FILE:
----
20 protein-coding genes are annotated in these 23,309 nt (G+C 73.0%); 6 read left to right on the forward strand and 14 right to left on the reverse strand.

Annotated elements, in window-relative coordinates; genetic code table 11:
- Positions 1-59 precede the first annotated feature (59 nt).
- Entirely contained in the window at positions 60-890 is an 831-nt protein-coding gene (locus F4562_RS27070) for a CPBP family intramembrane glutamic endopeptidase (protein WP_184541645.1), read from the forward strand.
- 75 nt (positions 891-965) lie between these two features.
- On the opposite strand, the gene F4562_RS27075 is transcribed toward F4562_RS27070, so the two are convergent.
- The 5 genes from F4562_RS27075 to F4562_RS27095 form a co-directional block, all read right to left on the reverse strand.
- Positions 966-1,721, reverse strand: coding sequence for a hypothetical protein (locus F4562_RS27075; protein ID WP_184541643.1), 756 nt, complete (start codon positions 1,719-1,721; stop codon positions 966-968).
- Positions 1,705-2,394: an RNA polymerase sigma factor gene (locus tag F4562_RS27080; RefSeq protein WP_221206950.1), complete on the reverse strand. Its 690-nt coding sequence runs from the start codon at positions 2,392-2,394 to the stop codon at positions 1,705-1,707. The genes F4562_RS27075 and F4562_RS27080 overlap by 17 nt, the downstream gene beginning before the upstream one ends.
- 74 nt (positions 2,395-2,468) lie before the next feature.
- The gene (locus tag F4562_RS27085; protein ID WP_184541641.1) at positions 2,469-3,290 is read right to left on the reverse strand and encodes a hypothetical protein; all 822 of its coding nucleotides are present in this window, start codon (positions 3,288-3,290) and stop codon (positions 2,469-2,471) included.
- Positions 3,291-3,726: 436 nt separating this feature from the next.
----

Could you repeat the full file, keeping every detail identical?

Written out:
20 protein-coding genes are annotated in these 23,309 nt (G+C 73.0%); 6 read left to right on the forward strand and 14 right to left on the reverse strand.

Annotated elements, in window-relative coordinates; genetic code table 11:
- Positions 1-59 precede the first annotated feature (59 nt).
- Entirely contained in the window at positions 60-890 is an 831-nt protein-coding gene (locus F4562_RS27070) for a CPBP family intramembrane glutamic endopeptidase (protein WP_184541645.1), read from the forward strand.
- 75 nt (positions 891-965) lie between these two features.
- On the opposite strand, the gene F4562_RS27075 is transcribed toward F4562_RS27070, so the two are convergent.
- The 5 genes from F4562_RS27075 to F4562_RS27095 form a co-directional block, all read right to left on the reverse strand.
- Positions 966-1,721, reverse strand: coding sequence for a hypothetical protein (locus F4562_RS27075; protein ID WP_184541643.1), 756 nt, complete (start codon positions 1,719-1,721; stop codon positions 966-968).
- Positions 1,705-2,394: an RNA polymerase sigma factor gene (locus tag F4562_RS27080; RefSeq protein WP_221206950.1), complete on the reverse strand. Its 690-nt coding sequence runs from the start codon at positions 2,392-2,394 to the stop codon at positions 1,705-1,707. The genes F4562_RS27075 and F4562_RS27080 overlap by 17 nt, the downstream gene beginning before the upstream one ends.
- 74 nt (positions 2,395-2,468) lie before the next feature.
- The gene (locus tag F4562_RS27085; protein ID WP_184541641.1) at positions 2,469-3,290 is read right to left on the reverse strand and encodes a hypothetical protein; all 822 of its coding nucleotides are present in this window, start codon (positions 3,288-3,290) and stop codon (positions 2,469-2,471) included.
- Positions 3,291-3,726: 436 nt separating this feature from the next.